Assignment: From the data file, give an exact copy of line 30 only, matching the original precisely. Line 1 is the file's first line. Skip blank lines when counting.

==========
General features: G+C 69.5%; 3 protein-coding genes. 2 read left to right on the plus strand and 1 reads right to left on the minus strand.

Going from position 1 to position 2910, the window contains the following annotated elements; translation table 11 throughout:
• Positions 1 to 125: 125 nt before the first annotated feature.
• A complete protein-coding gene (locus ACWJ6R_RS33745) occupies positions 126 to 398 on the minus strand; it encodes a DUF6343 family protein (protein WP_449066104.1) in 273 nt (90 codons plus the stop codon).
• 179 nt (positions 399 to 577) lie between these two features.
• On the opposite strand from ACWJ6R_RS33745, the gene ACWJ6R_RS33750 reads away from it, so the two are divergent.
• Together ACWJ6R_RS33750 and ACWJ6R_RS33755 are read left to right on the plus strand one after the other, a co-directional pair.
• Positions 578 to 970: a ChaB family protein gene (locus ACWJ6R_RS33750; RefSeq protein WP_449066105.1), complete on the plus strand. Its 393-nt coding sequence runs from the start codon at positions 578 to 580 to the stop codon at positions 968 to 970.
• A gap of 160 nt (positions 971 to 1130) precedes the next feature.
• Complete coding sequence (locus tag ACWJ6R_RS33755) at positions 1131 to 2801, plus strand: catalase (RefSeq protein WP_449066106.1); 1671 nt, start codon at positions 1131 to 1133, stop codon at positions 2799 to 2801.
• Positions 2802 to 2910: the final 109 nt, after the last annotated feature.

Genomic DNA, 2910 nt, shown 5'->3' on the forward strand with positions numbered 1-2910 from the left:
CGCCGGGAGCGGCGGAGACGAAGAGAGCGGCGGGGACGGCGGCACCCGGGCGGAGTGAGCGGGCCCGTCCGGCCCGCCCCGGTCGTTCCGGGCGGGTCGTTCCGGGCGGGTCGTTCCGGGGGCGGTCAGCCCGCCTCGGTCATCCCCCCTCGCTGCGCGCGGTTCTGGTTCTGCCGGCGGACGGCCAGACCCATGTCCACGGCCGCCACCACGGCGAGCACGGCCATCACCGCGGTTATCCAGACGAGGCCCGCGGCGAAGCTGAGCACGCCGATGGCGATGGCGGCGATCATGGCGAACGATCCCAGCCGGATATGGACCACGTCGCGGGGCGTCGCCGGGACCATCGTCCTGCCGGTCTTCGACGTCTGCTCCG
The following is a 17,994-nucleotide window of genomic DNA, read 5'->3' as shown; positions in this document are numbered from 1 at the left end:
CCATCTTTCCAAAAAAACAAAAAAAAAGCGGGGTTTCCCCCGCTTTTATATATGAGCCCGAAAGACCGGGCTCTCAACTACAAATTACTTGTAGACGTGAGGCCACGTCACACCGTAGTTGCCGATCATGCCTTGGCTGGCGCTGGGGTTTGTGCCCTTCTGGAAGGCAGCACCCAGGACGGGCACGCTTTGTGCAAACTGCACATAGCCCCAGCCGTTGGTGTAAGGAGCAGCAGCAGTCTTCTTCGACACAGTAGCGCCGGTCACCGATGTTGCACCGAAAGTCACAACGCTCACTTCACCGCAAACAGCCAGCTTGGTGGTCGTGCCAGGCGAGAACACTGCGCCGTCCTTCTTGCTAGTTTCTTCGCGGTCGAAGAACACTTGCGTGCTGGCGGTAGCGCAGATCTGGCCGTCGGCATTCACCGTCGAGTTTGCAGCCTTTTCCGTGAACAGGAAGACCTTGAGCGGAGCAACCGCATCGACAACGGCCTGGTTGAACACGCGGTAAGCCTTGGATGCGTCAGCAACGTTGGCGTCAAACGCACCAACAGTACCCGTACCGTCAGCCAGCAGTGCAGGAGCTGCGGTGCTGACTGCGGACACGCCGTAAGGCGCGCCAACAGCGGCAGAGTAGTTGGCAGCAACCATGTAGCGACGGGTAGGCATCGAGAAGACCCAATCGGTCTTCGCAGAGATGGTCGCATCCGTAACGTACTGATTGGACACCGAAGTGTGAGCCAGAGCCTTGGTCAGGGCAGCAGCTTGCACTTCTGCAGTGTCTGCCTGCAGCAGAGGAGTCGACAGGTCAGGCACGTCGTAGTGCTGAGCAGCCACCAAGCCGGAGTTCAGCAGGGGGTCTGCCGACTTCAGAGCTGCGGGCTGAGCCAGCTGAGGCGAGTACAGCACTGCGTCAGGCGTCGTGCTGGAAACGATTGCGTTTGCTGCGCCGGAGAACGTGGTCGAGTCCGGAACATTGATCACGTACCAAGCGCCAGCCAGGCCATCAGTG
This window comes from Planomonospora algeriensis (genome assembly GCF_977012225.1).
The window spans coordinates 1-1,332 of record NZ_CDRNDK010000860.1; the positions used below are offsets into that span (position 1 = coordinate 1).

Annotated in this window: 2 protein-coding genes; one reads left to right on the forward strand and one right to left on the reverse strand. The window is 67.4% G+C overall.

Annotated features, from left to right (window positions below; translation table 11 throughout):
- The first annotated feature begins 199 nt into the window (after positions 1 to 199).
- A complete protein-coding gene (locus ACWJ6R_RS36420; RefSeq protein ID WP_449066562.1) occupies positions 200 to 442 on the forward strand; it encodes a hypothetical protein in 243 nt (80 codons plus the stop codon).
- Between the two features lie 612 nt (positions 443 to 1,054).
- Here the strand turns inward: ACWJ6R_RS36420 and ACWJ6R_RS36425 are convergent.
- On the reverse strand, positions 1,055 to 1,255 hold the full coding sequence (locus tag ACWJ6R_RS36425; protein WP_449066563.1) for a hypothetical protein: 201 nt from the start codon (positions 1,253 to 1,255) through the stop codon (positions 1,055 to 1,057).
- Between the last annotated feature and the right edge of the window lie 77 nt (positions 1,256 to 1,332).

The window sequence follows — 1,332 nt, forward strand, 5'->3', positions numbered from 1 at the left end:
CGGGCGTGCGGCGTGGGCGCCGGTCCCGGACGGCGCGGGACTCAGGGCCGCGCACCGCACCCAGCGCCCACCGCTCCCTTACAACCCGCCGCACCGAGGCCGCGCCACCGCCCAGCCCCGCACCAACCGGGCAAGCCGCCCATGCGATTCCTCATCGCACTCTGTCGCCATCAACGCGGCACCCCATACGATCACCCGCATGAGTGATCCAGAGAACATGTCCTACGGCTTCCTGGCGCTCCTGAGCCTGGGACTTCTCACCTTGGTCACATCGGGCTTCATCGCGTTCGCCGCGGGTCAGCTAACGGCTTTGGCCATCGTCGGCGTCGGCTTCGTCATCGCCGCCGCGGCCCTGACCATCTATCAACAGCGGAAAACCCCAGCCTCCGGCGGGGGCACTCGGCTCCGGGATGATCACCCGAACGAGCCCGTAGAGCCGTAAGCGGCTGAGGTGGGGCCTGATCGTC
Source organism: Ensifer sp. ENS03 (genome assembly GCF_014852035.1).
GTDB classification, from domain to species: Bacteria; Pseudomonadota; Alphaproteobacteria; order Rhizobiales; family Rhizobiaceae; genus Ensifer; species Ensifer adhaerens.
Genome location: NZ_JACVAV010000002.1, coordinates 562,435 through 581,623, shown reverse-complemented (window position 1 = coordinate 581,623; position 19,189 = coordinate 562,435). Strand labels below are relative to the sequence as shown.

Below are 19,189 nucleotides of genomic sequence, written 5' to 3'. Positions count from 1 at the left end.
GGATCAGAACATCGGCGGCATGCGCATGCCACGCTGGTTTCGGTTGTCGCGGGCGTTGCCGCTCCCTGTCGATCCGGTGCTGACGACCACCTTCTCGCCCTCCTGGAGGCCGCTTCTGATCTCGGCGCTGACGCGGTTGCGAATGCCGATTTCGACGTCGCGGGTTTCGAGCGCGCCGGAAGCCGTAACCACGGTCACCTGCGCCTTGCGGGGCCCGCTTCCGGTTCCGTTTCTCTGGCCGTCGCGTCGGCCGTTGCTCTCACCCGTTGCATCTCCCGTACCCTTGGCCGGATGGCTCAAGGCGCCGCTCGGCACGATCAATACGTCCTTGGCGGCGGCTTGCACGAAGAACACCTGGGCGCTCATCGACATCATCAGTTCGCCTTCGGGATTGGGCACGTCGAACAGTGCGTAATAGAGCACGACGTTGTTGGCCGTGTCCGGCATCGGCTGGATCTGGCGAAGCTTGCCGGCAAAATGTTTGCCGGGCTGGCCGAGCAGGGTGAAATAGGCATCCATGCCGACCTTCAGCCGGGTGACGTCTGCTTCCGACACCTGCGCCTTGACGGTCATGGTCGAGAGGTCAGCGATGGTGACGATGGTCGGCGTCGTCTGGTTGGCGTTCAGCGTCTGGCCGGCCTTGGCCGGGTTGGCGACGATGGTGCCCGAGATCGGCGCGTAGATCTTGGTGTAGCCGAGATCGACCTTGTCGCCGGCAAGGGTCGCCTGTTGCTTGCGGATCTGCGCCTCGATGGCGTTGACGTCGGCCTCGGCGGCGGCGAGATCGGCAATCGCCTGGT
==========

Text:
Genome location: NZ_JACVAV010000002.1, coordinates 562,435 through 581,623, shown reverse-complemented (window position 1 = coordinate 581,623; position 19,189 = coordinate 562,435). Strand labels below are relative to the sequence as shown.